Carlos Santana has been -- as Jason Lukehart so aptly put it -- Cleveland Indians’ fans favorite whipping boy the past couple years, but he has been far from a terrible hitter. Last season was a career-worst for the 29-year-old but he still slashed .231/.357/.395 and walked in 16.2 percent of his plate appearances. According to a recent examination of StatCast data by MLB.com’s Andrew Simon, a lot of Santana’s dip in 2015 can be attributed to just bad luck.
The data Simmons looked at suggests Santana was still hitting the ball extremely hard last season, despite his career-low .395 slugging percentage. He was hitting the ball so hard, in fact, that 49 of his hits that resulted in outs were leaving his bat at over 100 mph.
Santana was ranked 53rd in average exit velocity and 57th in launch angles among players with the most 100-mph contact, two factors that suggest he should be hitting a lot of extra base hits. However, among that same group of players, Santana was ranked near the bottom in batting average (75th) and slugging percentage (63rd).
This poor luck also reflected in Santana’s batting average on balls in play, which was .261 in 2015; a full .10 below his already-low .271 career BABIP. Simmons does not mention Santana’s previous seasons, but the switch-hitter also had a dismal BABIP in 2014 when his batted balls were dropping in for hits at only a .249 clip.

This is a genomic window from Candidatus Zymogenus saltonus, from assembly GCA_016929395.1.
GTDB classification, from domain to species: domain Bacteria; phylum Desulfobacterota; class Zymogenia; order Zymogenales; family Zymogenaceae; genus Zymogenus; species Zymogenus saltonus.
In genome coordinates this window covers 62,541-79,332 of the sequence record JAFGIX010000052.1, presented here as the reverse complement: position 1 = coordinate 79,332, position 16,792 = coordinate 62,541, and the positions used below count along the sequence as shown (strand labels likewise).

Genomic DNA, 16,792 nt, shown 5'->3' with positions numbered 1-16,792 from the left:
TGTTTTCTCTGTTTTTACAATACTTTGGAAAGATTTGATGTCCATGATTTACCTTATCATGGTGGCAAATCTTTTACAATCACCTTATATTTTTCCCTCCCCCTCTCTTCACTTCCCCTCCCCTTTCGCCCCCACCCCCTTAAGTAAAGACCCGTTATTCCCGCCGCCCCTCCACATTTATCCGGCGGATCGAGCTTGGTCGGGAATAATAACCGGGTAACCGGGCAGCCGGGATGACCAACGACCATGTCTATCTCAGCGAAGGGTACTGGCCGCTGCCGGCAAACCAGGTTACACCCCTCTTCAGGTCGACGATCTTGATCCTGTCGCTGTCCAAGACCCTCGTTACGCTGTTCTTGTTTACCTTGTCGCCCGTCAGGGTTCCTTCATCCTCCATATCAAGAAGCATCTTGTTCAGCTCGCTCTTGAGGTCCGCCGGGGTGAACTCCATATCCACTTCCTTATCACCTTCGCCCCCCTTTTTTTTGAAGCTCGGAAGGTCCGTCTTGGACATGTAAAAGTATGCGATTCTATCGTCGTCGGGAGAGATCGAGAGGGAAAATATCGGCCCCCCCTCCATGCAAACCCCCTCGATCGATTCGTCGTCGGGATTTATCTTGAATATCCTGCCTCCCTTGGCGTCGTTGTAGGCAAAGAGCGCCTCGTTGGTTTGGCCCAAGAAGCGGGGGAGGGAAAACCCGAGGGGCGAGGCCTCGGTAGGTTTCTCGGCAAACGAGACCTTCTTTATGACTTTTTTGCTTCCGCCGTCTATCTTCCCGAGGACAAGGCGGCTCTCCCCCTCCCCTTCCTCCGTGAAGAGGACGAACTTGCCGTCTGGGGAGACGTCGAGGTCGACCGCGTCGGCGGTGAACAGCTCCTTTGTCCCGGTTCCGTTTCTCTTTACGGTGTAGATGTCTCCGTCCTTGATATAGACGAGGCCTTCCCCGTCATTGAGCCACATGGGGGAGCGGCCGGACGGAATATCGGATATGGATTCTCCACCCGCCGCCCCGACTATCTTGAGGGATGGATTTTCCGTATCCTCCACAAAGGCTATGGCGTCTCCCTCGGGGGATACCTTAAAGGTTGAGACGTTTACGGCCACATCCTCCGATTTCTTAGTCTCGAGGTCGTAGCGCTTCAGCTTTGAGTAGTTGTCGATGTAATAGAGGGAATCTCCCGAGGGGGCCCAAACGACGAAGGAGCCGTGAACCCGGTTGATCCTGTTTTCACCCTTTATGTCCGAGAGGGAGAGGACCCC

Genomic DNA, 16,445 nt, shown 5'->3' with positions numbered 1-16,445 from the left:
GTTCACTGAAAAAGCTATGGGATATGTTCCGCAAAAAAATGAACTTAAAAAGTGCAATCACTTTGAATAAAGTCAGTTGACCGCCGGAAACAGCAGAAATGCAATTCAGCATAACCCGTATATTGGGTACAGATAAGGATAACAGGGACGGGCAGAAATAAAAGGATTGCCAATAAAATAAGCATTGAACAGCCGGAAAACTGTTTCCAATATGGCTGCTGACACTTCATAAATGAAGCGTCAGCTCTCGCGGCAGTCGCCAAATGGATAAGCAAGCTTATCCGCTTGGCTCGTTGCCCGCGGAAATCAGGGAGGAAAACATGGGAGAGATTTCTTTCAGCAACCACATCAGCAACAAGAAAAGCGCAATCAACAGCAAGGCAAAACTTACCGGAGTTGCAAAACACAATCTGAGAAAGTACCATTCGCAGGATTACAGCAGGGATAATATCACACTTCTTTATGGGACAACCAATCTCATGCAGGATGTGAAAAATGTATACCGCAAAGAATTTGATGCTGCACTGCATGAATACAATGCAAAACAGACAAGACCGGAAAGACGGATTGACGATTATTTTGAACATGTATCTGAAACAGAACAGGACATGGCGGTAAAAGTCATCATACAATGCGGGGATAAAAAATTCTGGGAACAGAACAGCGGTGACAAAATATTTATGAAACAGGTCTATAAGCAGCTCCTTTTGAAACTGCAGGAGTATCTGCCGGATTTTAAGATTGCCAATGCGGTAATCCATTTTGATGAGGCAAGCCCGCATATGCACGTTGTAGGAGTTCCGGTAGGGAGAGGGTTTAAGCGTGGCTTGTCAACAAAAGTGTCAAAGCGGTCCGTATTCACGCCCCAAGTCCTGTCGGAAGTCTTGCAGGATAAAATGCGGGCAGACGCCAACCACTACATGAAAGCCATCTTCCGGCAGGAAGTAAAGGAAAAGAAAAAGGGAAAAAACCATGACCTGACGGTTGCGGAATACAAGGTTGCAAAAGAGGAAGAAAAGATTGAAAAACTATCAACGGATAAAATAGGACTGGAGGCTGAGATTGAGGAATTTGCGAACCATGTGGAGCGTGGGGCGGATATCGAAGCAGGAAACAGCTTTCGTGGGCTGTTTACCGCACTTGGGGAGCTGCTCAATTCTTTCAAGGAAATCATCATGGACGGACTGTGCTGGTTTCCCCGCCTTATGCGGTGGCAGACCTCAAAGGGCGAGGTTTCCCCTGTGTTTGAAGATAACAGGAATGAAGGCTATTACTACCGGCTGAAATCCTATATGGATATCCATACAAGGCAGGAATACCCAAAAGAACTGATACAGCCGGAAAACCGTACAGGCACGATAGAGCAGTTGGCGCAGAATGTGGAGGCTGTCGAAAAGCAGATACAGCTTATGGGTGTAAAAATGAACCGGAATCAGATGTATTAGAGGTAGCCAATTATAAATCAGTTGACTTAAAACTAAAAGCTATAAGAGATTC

Simmons expects Santana to have a bounce-back year in 2015, and projection systems seem to agree. ZiPS projects Santana to finish the year with a .240/.369/.424 slash (121 wRC+) and 22 home runs, while Steamer projects a .239/.362/.416 slash (117 wRC+) with 20 home runs. Both would be an improvement for Santana, but still not quite the production that he has had in previous years. It should be noted that neither ZiPS nor Steamer take StatCast data into account, so they do not care if Santana was hitting the ball really hard and nothing was dropping for him. In theory, they could be undershooting his projections just going by previous seasons’ numbers alone.